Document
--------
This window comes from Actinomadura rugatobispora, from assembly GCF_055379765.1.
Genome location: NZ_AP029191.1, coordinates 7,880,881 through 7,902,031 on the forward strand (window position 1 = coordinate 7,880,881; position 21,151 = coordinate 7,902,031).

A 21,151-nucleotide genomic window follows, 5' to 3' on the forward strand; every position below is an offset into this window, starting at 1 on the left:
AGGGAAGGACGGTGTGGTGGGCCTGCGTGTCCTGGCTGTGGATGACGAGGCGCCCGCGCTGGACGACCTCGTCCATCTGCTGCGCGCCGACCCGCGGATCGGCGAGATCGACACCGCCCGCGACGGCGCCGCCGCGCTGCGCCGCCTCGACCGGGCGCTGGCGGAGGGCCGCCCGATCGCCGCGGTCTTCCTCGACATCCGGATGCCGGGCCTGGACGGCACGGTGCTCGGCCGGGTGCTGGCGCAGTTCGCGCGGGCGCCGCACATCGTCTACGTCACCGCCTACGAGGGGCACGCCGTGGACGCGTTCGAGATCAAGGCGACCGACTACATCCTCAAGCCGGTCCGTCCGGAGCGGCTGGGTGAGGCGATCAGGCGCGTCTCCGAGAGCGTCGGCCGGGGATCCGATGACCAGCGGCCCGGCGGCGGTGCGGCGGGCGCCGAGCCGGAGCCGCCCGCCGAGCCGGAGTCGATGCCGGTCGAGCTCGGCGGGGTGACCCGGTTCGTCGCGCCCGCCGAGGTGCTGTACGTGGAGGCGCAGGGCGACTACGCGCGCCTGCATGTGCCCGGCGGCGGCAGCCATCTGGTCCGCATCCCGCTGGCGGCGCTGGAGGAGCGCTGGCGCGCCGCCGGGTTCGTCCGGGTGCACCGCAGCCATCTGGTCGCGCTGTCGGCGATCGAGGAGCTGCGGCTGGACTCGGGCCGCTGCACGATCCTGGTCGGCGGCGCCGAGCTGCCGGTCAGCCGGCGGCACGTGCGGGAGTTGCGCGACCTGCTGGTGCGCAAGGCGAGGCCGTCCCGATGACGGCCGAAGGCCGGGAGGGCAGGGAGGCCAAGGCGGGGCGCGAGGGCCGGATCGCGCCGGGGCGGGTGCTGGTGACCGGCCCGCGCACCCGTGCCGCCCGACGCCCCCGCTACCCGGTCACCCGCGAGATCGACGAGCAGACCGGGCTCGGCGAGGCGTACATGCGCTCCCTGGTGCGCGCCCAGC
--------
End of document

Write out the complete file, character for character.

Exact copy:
This window comes from Actinomadura rugatobispora, from assembly GCF_055379765.1.
Genome location: NZ_AP029191.1, coordinates 7,880,881 through 7,902,031 on the forward strand (window position 1 = coordinate 7,880,881; position 21,151 = coordinate 7,902,031).

A 21,151-nucleotide genomic window follows, 5' to 3' on the forward strand; every position below is an offset into this window, starting at 1 on the left:
AGGGAAGGACGGTGTGGTGGGCCTGCGTGTCCTGGCTGTGGATGACGAGGCGCCCGCGCTGGACGACCTCGTCCATCTGCTGCGCGCCGACCCGCGGATCGGCGAGATCGACACCGCCCGCGACGGCGCCGCCGCGCTGCGCCGCCTCGACCGGGCGCTGGCGGAGGGCCGCCCGATCGCCGCGGTCTTCCTCGACATCCGGATGCCGGGCCTGGACGGCACGGTGCTCGGCCGGGTGCTGGCGCAGTTCGCGCGGGCGCCGCACATCGTCTACGTCACCGCCTACGAGGGGCACGCCGTGGACGCGTTCGAGATCAAGGCGACCGACTACATCCTCAAGCCGGTCCGTCCGGAGCGGCTGGGTGAGGCGATCAGGCGCGTCTCCGAGAGCGTCGGCCGGGGATCCGATGACCAGCGGCCCGGCGGCGGTGCGGCGGGCGCCGAGCCGGAGCCGCCCGCCGAGCCGGAGTCGATGCCGGTCGAGCTCGGCGGGGTGACCCGGTTCGTCGCGCCCGCCGAGGTGCTGTACGTGGAGGCGCAGGGCGACTACGCGCGCCTGCATGTGCCCGGCGGCGGCAGCCATCTGGTCCGCATCCCGCTGGCGGCGCTGGAGGAGCGCTGGCGCGCCGCCGGGTTCGTCCGGGTGCACCGCAGCCATCTGGTCGCGCTGTCGGCGATCGAGGAGCTGCGGCTGGACTCGGGCCGCTGCACGATCCTGGTCGGCGGCGCCGAGCTGCCGGTCAGCCGGCGGCACGTGCGGGAGTTGCGCGACCTGCTGGTGCGCAAGGCGAGGCCGTCCCGATGACGGCCGAAGGCCGGGAGGGCAGGGAGGCCAAGGCGGGGCGCGAGGGCCGGATCGCGCCGGGGCGGGTGCTGGTGACCGGCCCGCGCACCCGTGCCGCCCGACGCCCCCGCTACCCGGTCACCCGCGAGATCGACGAGCAGACCGGGCTCGGCGAGGCGTACATGCGCTCCCTGGTGCGCGCCCAGC